Poor need ample aid, not corrupt-prone Maharlika wealth fund, gov’t told
MANILA, Philippines – Gabriela Rep. Arlene Brosas on Monday urged the government to respond to the desperate pleas of poverty-stricken Filipinos by providing them with direct and sufficient aid rather than creating the embattled Maharlika sovereign wealth fund.
Brosas staunchly opposed the government’s plan to create such a fund, which would force the usage of the pension funds from the Government Service Insurance System (GSIS) and the Social Security System (SSS) in high-risk investments with no say from pension contributors.
“Malinaw naman ang hiling ng mamamayan: ayuda, pagtataas ng sahod, at pagpapababa ng presyo ng bilihin (What the people want is clear: Aid, wage hikes and lower prices for commodities). It’s infuriating how this government would rather prioritize corruption-prone legislation instead of crafting laws that will provide direct aid to marginalized Filipinos,” Brosas said in a statement.
The lawmaker decried the proposed fund, pointing out that it would only worsen the plight of poverty-stricken Filipinos, who have no voice in the decisions made about their pension contributions.
“Sa Maharlika investment fund, mayayaman lang ang makikinabang habang ang mga mamamayan lalong maghihirap. Hindi dapat pakialaman pa ang perang pinaghirapan ng mga manggagawa at kawani,” she added.
(Only the rich people will gain from the Maharlika investment fund, while the others will suffer. The government shouldn’t do anything with the hard-earned money of workers.)
Brosas urged that workers must be empowered to have sole control over the handling of their SSS and GSIS funds.
President Ferdinand “Bongbong” Marcos Jr.’s cousin, House Speaker Martin Romualdez, and son, Senior Deputy Majority Leader Sandro Marcos, have come up with House Bill 6398, which includes a Maharlika fund. To finance the project, they propose that the state-run pension funds and two banks initially invest P250 billion, while the national government should contribute an additional P25 billion.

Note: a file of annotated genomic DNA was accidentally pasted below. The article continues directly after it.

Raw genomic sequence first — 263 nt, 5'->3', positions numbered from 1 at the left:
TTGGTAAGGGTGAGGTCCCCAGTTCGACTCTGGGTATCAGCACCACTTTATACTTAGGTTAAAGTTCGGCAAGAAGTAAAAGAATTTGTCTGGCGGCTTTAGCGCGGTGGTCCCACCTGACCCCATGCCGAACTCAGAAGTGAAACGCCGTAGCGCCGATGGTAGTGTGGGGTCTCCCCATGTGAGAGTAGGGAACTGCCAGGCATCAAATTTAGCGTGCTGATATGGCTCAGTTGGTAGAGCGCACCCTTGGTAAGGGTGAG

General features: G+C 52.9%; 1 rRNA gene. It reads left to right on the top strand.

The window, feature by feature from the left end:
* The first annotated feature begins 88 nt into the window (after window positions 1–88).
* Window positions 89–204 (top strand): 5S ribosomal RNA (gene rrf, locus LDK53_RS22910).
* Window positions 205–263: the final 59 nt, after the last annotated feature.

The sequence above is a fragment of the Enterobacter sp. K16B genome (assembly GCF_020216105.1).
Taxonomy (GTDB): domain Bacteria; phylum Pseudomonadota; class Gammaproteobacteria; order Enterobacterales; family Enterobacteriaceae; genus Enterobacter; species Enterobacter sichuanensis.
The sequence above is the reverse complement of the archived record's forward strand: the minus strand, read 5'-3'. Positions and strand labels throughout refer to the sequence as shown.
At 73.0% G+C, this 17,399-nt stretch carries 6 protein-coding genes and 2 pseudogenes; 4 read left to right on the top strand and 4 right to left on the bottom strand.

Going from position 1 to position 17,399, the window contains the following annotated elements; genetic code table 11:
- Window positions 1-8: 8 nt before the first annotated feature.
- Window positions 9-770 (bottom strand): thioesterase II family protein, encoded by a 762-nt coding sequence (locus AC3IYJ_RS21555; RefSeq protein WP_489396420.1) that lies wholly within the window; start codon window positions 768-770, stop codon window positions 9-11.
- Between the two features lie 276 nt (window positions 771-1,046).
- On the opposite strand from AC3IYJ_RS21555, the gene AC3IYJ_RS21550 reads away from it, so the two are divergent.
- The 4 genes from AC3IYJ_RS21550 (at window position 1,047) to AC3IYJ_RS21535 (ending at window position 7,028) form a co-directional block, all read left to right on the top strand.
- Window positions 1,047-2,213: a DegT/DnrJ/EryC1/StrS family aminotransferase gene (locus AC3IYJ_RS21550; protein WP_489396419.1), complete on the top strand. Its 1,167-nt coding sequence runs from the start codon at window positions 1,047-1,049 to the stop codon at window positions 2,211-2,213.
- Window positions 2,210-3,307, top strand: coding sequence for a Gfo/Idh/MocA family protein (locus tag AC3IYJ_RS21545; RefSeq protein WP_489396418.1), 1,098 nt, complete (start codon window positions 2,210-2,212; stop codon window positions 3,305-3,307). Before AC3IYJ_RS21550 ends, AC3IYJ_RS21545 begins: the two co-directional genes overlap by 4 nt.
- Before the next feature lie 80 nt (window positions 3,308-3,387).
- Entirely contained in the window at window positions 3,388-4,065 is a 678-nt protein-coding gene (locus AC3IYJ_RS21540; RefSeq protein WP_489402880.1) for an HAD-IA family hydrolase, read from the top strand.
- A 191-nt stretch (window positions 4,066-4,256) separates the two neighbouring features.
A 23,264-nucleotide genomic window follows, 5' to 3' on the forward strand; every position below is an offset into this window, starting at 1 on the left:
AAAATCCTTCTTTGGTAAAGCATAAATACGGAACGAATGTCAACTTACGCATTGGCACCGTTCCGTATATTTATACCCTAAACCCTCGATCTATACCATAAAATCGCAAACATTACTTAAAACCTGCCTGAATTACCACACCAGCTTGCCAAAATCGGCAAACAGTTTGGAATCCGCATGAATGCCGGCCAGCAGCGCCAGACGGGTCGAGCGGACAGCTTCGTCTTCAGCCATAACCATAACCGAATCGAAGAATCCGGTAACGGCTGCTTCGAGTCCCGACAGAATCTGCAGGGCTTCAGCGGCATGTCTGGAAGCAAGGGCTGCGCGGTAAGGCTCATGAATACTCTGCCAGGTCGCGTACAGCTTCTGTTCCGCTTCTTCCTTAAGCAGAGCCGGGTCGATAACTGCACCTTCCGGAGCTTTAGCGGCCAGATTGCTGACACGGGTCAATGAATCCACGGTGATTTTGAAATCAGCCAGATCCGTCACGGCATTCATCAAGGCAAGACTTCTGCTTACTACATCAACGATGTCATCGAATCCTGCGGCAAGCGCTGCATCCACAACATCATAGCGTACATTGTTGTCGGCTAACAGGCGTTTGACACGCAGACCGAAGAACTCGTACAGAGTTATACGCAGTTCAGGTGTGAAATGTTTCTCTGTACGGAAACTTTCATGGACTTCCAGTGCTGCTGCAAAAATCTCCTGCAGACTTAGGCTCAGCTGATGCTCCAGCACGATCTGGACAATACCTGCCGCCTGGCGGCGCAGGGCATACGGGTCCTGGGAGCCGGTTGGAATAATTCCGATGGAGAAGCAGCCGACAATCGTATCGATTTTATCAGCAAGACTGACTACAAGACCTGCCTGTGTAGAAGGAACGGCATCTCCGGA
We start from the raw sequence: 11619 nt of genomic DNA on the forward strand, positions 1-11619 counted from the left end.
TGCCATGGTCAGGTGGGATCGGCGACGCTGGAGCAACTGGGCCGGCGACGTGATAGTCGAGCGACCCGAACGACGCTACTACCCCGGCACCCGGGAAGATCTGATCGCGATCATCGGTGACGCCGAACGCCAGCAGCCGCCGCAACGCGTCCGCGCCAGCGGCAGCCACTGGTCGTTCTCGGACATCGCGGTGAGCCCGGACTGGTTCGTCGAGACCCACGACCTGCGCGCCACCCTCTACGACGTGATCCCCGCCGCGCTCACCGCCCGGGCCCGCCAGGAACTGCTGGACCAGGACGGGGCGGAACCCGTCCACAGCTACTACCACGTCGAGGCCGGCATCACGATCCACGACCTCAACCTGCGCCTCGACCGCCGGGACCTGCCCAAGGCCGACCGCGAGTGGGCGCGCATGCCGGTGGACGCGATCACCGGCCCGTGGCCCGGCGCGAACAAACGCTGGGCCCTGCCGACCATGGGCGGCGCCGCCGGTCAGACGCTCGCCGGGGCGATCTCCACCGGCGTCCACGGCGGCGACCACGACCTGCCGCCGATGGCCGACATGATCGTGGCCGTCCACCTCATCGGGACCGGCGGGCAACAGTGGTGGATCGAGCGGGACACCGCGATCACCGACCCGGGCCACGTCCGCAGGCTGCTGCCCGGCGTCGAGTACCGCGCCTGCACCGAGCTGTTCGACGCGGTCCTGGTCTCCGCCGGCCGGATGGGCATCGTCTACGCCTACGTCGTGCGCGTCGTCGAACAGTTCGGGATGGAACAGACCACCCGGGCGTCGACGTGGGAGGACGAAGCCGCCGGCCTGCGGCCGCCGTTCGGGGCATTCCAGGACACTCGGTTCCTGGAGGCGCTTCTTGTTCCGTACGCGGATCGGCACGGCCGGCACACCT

Finance Secretary Benjamin Diokno earlier said the Maharlika fund has already earned the go signal of Marcos.
Critics have since slammed this move as they called for the proposal to be thoroughly scrutinized and deliberated before considering its passage.
An online petition – “Hands off our SSS and GSIS contributions, NO TO House Bill 6398!” – was also launched by David Michael San Juan, a professor at the De La Salle University and the third nominee of ACT Teachers party list, to block the creation of the Maharlika fund.
As of 1 p.m. on Monday, the petition had more than 23,000 signatures.
“We urge the Filipino people to be vigilant, especially with the administration hell-bent on passing questionable legislation at the expense of the poor. We must reject these schemes to bring back another era of corruption and abuse,” Brosas said.
She compared the proposed Maharlika fund to the Coco Levy fund established under the rule of Ferdinand Marcos Sr., father of Bongbong.
“Hindi pa nakuntento sa confidential at intelligence fund. Gusto pa ng Maharlika Fund na maaaring maging balon ng korapsyon tulad ng Coco Levy Fund scam noong panahon ni Marcos Sr.,” Brosas pointed out.
(They weren’t content with the confidential and intelligence fund. Now, they want a Maharlika fund that may turn into a well of corruption like the Coco Levy Fund scam during Marcos Sr.)
To recall, a total of P9.6 billion was collected from coconut farmers from 1971 until 1983. After Marcos Sr. was ousted from power in 1986, all coco levy-acquired assets were sequestered by the Presidential Commission on Good Government.
Based on various lawsuits, it was later discovered that the collected levy fund was used to invest in and buy businesses for the benefit of Marcos and his cronies.
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